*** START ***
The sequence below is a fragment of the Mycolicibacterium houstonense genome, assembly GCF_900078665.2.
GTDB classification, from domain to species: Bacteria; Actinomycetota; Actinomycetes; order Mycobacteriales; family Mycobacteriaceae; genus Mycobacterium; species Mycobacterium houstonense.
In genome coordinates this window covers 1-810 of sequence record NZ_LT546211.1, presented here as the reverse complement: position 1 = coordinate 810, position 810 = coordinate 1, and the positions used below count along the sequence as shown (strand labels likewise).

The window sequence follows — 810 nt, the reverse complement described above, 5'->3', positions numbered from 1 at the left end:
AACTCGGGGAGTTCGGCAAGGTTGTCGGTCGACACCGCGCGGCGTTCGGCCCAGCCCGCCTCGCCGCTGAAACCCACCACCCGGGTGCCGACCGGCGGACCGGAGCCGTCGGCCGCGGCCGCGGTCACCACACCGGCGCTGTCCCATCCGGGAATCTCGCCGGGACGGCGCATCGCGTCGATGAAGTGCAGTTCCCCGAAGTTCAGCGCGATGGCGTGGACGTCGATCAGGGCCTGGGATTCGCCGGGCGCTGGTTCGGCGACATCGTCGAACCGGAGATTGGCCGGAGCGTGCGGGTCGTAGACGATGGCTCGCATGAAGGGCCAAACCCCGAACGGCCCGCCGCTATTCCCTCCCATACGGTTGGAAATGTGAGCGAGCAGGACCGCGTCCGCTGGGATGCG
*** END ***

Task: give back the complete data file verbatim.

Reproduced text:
The sequence below is a fragment of the Mycolicibacterium houstonense genome, assembly GCF_900078665.2.
GTDB classification, from domain to species: Bacteria; Actinomycetota; Actinomycetes; order Mycobacteriales; family Mycobacteriaceae; genus Mycobacterium; species Mycobacterium houstonense.
In genome coordinates this window covers 1-810 of sequence record NZ_LT546211.1, presented here as the reverse complement: position 1 = coordinate 810, position 810 = coordinate 1, and the positions used below count along the sequence as shown (strand labels likewise).

The window sequence follows — 810 nt, the reverse complement described above, 5'->3', positions numbered from 1 at the left end:
AACTCGGGGAGTTCGGCAAGGTTGTCGGTCGACACCGCGCGGCGTTCGGCCCAGCCCGCCTCGCCGCTGAAACCCACCACCCGGGTGCCGACCGGCGGACCGGAGCCGTCGGCCGCGGCCGCGGTCACCACACCGGCGCTGTCCCATCCGGGAATCTCGCCGGGACGGCGCATCGCGTCGATGAAGTGCAGTTCCCCGAAGTTCAGCGCGATGGCGTGGACGTCGATCAGGGCCTGGGATTCGCCGGGCGCTGGTTCGGCGACATCGTCGAACCGGAGATTGGCCGGAGCGTGCGGGTCGTAGACGATGGCTCGCATGAAGGGCCAAACCCCGAACGGCCCGCCGCTATTCCCTCCCATACGGTTGGAAATGTGAGCGAGCAGGACCGCGTCCGCTGGGATGCG